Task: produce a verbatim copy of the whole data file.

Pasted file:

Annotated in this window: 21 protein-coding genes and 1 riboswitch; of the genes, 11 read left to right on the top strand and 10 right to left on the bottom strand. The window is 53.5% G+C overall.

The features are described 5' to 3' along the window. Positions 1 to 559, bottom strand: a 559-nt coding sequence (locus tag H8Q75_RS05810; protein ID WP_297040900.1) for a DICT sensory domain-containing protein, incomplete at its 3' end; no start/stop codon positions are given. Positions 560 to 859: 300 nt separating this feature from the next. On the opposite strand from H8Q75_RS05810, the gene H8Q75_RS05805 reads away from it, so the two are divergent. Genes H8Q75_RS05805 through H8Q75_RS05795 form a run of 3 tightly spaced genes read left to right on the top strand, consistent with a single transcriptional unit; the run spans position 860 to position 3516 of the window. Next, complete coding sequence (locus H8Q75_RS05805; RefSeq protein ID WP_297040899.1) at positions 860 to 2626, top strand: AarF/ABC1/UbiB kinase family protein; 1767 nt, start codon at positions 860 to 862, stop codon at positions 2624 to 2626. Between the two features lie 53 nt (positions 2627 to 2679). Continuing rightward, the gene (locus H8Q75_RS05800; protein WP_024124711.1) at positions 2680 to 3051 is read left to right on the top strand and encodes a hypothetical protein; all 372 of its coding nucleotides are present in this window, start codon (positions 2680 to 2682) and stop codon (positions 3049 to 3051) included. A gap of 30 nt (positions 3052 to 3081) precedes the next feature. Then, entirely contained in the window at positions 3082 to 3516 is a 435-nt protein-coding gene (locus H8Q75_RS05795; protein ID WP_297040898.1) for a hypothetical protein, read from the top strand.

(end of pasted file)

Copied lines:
Annotated in this window: 21 protein-coding genes and 1 riboswitch; of the genes, 11 read left to right on the top strand and 10 right to left on the bottom strand. The window is 53.5% G+C overall.

The features are described 5' to 3' along the window. Positions 1 to 559, bottom strand: a 559-nt coding sequence (locus tag H8Q75_RS05810; protein ID WP_297040900.1) for a DICT sensory domain-containing protein, incomplete at its 3' end; no start/stop codon positions are given. Positions 560 to 859: 300 nt separating this feature from the next. On the opposite strand from H8Q75_RS05810, the gene H8Q75_RS05805 reads away from it, so the two are divergent. Genes H8Q75_RS05805 through H8Q75_RS05795 form a run of 3 tightly spaced genes read left to right on the top strand, consistent with a single transcriptional unit; the run spans position 860 to position 3516 of the window. Next, complete coding sequence (locus H8Q75_RS05805; RefSeq protein ID WP_297040899.1) at positions 860 to 2626, top strand: AarF/ABC1/UbiB kinase family protein; 1767 nt, start codon at positions 860 to 862, stop codon at positions 2624 to 2626. Between the two features lie 53 nt (positions 2627 to 2679). Continuing rightward, the gene (locus H8Q75_RS05800; protein WP_024124711.1) at positions 2680 to 3051 is read left to right on the top strand and encodes a hypothetical protein; all 372 of its coding nucleotides are present in this window, start codon (positions 2680 to 2682) and stop codon (positions 3049 to 3051) included. A gap of 30 nt (positions 3052 to 3081) precedes the next feature. Then, entirely contained in the window at positions 3082 to 3516 is a 435-nt protein-coding gene (locus H8Q75_RS05795; protein ID WP_297040898.1) for a hypothetical protein, read from the top strand.